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Generally manuscripts should be prepared according to the following:Title:
Name, affiliation (institution) of the author(s), city, zip code, country, and email address of the author(s) should be given.Abstract:
The abstract should include four sections as Objective, Methods, Results, and Conclusion and have no more than 300 words summarizing the most important points in the article.Key words:
Two or more key words/phrases for cross-indexing this article should be provided.Text:
The main text should contain Introduction, Methods (Materials or Patients), Results, and Discussion. The text should comment on, but should not repeat, the details given in tables, figures or captions. Any acknowledgments should be made at the end of the main text.
The Introduction section should explain the problem which is to be addressed, with a definition of the hypothesis to be examined if appropriate, out-lining, briefly, its relevance to the appropriate literature.
In the Methods section, the subjects of the study and the methods employed in the investigation must be clearly described. For example, the reasons for examining the particular group of patients should be made clear, and reasons for exclusion of individuals from the study must be stated. Any group used as controls must be defined accurately. Ethical approval of studies and informed consent are required and should be described in this section.
The results must be clearly expressed in simple language. Tables or similar diagrams can be used but must not duplicate materials already described in the text.
The discussion must be succinct, pointing out the relevance of the work described in the article and its contribution to current knowledge.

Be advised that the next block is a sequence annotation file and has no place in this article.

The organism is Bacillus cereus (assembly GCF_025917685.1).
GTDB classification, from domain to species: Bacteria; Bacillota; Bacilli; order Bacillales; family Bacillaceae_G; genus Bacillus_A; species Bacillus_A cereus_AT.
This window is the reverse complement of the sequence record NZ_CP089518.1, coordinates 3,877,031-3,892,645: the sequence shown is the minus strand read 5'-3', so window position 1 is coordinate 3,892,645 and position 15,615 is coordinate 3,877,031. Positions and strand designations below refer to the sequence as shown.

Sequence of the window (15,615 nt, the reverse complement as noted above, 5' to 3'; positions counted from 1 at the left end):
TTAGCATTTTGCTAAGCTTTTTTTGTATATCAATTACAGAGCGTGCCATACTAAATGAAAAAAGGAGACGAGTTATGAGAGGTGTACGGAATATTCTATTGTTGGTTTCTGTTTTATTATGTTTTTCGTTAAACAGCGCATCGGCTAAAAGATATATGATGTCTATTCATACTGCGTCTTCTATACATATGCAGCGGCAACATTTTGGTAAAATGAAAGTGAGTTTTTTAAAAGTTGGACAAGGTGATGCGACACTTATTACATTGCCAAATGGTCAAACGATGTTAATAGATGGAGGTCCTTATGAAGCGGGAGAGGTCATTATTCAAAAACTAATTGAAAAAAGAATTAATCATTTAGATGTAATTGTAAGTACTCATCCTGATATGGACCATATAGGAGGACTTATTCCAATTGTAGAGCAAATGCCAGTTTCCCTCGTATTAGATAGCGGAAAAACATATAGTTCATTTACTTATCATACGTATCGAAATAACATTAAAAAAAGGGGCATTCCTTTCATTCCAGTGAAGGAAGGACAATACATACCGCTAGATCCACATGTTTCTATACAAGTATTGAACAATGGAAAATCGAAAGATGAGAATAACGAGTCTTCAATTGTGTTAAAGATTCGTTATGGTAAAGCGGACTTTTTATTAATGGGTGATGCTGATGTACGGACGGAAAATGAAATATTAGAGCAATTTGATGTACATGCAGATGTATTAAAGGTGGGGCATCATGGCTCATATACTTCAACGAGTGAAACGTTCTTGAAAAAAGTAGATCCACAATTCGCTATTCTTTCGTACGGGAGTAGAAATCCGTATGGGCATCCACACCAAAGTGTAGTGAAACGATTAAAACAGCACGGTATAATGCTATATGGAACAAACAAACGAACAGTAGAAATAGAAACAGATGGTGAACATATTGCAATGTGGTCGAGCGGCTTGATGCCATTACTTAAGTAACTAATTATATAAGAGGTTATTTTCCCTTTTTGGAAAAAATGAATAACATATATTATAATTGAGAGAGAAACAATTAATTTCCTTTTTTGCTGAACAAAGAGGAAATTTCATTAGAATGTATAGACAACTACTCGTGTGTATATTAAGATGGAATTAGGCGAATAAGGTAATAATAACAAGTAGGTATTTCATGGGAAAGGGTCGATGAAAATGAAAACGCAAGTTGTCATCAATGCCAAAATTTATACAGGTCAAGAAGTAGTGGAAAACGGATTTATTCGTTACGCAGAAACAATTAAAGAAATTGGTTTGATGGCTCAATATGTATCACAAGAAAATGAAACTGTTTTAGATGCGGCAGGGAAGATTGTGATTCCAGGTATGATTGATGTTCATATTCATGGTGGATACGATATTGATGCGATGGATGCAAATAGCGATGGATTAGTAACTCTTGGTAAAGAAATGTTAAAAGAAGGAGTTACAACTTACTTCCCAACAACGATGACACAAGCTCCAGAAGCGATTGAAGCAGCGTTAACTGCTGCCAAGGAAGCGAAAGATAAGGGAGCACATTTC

Tables and figures should be self-explanatory and must be numbered with Arabic numbers in consecutive order. Each table has a short descriptive heading and places explanatory matters in footnotes. The lettering on figures should be large enough to be clear after it has been reduced for printing and be consistent in size and style. Color will be accepted only where it is essential.
The references should include only those that are important and have been studied fully by the authors. Authors are responsible for the accuracy and completeness of the cited references and for correct citation in the text. References follow the Vancouver format. In references, the names of journals should be abbreviated according to Index Medicus (List all authors and/or editors up to 3; if more than 3, list the first 3 and et al.). The references cited should be represented in the text by superscript numbers in the order of their appearance. The list of references at the end of the text should be in this numerical order with details and punctuation as follows:Article from journal
Shang AD, Lu YQ. A case report of severe paraquat poisoning in an HIV-positive patient: an unexpected outcome and inspiration. Medicine (Baltimore) 2015; 94: e587.
Ikeda H, Imamura H, Agawa Y, et al. Onyx extravasation during embolization of a brain arteriovenous malformation. Interv Neuroradiol 2017; 23: 200-205.Monographic series
Davidoff RA. Migraine: manifestations, pathogenesis, and management. Philadelphia, Pa: FA Davis; 1995. Contemporary Neurology Series, No. 42.Online journals with volume and page information
Simon JA, Hudes ES. Relationship of ascorbic acid to blood lead levels. JAMA 1999; 281: 2289-2293. Accessed June 11, 2017. http://jama.ama-assn.org/cgi/content/full/281/24/2289Online journals without volume and page information
Verschuur EM, Steyerberg EW, Tilanus HW, et al. Nurse-led follow-up of patients after oesophageal or gastric cardia cancer surgery: a randomised trial. Br J Cancer 2008 Dec 9. doi: 10.1038/sj.bjc.6604811Online website
Morse SS. Factors in the emergence of infectious diseases. Emerg Infect Dis [serial online] 1995 Jan-Mar [cited 2017 Jun 5]; 1(1): [24 screens]. Available from: www.cdc.gov/ncidod/eid/vol1no1/morse.htmBook—more than one author (list all authors if 3 or less, otherwise list first 3 followed by et al.)
Baselt RC, Cravey RH. Disposition of Toxic Drugs and Chemicals in Man, 4th ed. Foster City, CA: Chemical Toxicology Institute; 1995.Chapter from a book
Calne RY. Experimental background. In: Calne RY, Ed. Liver Transplantation, 2nd ed. London: Grune & stratton; 1987: 3-7.Book—with editors
Maddrey WC, Ed. Transplantation of the Liver. New York: Elsevier Science Publishing; 1998.Conflicts of interest
Author(s) must declare all conflicts of interest.Copyright protection
Each submission must be accompanied by a letter of copyright transfer signed by all the authors and other relevant documents including informed consent obtained from research subjects and research approval from the supervising or institutional ethics bodies.